Our logrolling, our stumps and their politics, our fisheries, our Negroes, and Indians, our boasts, and our repudiations, the wrath of rogues, and the pusillanimity of honest men, the northern trade, the southern planting, the western clearing, Oregon, and Texas, are yet unsung.

The final lines in the essay read as follows:

Wherever snow falls or water flows or birds fly, wherever day and night meet in twilight, wherever the blue heaven is hung by clouds or sown with stars, wherever are forms with transparent boundaries, wherever are outlets into celestial space, wherever is danger, and awe, and love, there is Beauty, plenteous as rain, shed for thee, and though thou shouldest walk the world over, thou shalt not be able to find a condition inopportune or ignoble.


The essay offers a profound look at the poem and its role in society. In a paragraph mid-essay, Emerson observes:

For poetry was all written before time was, and whenever we are so finely organized that we can penetrate into that region where the air is music, we hear those primal warblings, and attempt to write them down, but we lose ever and anon a word, or a verse, and substitute something of our own, and thus miswrite the poem. The men of more delicate ear write down these cadences more faithfully, and these transcripts, though imperfect, become the songs of the nations. For nature is as truly beautiful as it is good, or as it is reasonable, and must as much appear, as it must be done, or be known. Words and deeds are quite indifferent modes of the divine energy. Words are also actions, and actions are a kind of words.[1]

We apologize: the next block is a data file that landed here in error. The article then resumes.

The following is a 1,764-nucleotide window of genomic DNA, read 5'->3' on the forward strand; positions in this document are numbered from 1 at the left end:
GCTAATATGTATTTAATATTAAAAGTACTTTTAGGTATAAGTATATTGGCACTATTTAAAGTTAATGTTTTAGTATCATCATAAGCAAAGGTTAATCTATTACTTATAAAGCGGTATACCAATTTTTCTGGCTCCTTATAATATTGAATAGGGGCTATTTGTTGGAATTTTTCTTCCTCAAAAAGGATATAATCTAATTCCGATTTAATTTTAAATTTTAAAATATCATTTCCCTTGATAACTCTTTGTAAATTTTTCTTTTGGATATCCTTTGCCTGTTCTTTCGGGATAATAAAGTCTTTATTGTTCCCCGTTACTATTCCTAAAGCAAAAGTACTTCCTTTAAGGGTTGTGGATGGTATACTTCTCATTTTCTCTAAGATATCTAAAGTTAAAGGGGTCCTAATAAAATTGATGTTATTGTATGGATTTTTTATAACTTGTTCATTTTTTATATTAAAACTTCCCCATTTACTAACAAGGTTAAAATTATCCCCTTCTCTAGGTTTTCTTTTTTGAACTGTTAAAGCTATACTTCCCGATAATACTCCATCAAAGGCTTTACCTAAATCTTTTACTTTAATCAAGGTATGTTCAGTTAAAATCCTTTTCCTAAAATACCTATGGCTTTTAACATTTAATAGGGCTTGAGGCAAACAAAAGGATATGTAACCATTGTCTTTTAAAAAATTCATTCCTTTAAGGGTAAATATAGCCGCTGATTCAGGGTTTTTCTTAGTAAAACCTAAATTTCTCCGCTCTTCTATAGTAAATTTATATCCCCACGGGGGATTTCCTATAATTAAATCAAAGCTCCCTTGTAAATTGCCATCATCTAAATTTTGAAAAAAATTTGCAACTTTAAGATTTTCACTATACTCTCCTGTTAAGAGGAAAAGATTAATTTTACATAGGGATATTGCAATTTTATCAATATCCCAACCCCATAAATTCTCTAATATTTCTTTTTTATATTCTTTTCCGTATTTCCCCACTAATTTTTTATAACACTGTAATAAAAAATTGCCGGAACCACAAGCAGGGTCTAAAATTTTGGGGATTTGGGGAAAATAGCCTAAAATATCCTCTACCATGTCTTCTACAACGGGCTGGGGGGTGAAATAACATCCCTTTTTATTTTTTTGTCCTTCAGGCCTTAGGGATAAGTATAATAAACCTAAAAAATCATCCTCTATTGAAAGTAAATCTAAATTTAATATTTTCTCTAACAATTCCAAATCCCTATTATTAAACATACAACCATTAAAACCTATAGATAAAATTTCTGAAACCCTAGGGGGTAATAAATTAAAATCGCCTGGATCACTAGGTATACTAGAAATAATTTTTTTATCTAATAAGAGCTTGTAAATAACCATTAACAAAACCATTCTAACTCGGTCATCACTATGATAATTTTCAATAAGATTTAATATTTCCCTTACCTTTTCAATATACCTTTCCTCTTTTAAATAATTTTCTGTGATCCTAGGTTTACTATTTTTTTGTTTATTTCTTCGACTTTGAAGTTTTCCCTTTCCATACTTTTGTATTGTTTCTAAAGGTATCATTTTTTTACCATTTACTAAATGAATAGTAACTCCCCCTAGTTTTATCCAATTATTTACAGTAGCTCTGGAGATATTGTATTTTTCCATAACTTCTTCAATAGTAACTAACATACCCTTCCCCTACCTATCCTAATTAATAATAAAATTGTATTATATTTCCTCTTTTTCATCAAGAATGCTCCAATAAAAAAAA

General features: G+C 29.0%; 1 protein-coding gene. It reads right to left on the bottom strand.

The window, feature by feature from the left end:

The essay played an instrumental role in the 1855 appearance of the first edition of Walt Whitman's collection of poems, Leaves of Grass. After reading the essay, Whitman consciously set out to answer Emerson's call. When the book was first published, Whitman sent a copy to Emerson, whose letter in response helped launch the book to success. In that letter Emerson called the collection "the most extraordinary piece of wit and wisdom America has yet contributed".[2]


  1. ^"The Poet". Retrieved 14 Mar 2014. 
  2. ^Miller, James E., Jr. Walt Whitman. New York: Twayne Publishers, Inc. 1962: 27.